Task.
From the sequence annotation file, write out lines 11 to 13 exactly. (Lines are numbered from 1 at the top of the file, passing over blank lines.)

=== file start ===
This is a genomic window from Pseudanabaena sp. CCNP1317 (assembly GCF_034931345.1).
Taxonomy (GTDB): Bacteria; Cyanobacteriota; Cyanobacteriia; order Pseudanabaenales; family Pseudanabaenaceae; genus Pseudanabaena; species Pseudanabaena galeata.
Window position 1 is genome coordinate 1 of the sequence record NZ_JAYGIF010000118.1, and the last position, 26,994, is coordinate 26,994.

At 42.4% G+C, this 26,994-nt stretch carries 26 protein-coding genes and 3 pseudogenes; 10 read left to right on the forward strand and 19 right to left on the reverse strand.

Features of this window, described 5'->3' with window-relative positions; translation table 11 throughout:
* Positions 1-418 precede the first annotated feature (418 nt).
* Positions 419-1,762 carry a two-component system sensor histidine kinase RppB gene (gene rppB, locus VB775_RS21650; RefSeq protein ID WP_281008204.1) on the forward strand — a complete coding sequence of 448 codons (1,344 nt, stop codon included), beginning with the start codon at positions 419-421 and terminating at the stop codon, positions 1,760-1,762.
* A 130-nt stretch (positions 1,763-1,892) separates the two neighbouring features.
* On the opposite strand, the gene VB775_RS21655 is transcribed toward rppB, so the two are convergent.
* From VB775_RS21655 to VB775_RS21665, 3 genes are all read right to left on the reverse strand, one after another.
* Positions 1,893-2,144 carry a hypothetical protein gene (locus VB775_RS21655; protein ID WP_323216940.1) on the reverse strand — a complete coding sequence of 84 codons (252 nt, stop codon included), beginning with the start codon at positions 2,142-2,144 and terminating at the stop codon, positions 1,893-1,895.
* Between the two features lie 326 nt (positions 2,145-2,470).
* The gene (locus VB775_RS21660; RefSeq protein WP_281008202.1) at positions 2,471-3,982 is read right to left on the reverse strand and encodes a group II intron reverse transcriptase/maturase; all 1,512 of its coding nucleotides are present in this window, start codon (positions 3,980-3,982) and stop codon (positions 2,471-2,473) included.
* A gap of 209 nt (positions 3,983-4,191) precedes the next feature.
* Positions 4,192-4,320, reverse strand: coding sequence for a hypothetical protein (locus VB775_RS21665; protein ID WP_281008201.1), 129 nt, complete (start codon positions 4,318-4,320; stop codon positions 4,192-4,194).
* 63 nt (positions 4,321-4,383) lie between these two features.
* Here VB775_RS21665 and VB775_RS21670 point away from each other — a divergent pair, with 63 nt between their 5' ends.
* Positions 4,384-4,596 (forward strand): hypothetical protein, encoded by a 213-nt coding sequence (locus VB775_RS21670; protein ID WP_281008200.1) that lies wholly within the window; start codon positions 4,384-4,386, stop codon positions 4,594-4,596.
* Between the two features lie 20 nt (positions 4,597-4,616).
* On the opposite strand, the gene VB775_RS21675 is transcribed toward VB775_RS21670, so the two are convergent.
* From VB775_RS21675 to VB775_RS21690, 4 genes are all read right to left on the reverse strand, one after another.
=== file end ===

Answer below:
* Positions 1,893-2,144 carry a hypothetical protein gene (locus VB775_RS21655; protein ID WP_323216940.1) on the reverse strand — a complete coding sequence of 84 codons (252 nt, stop codon included), beginning with the start codon at positions 2,142-2,144 and terminating at the stop codon, positions 1,893-1,895.
* Between the two features lie 326 nt (positions 2,145-2,470).
* The gene (locus VB775_RS21660; RefSeq protein WP_281008202.1) at positions 2,471-3,982 is read right to left on the reverse strand and encodes a group II intron reverse transcriptase/maturase; all 1,512 of its coding nucleotides are present in this window, start codon (positions 3,980-3,982) and stop codon (positions 2,471-2,473) included.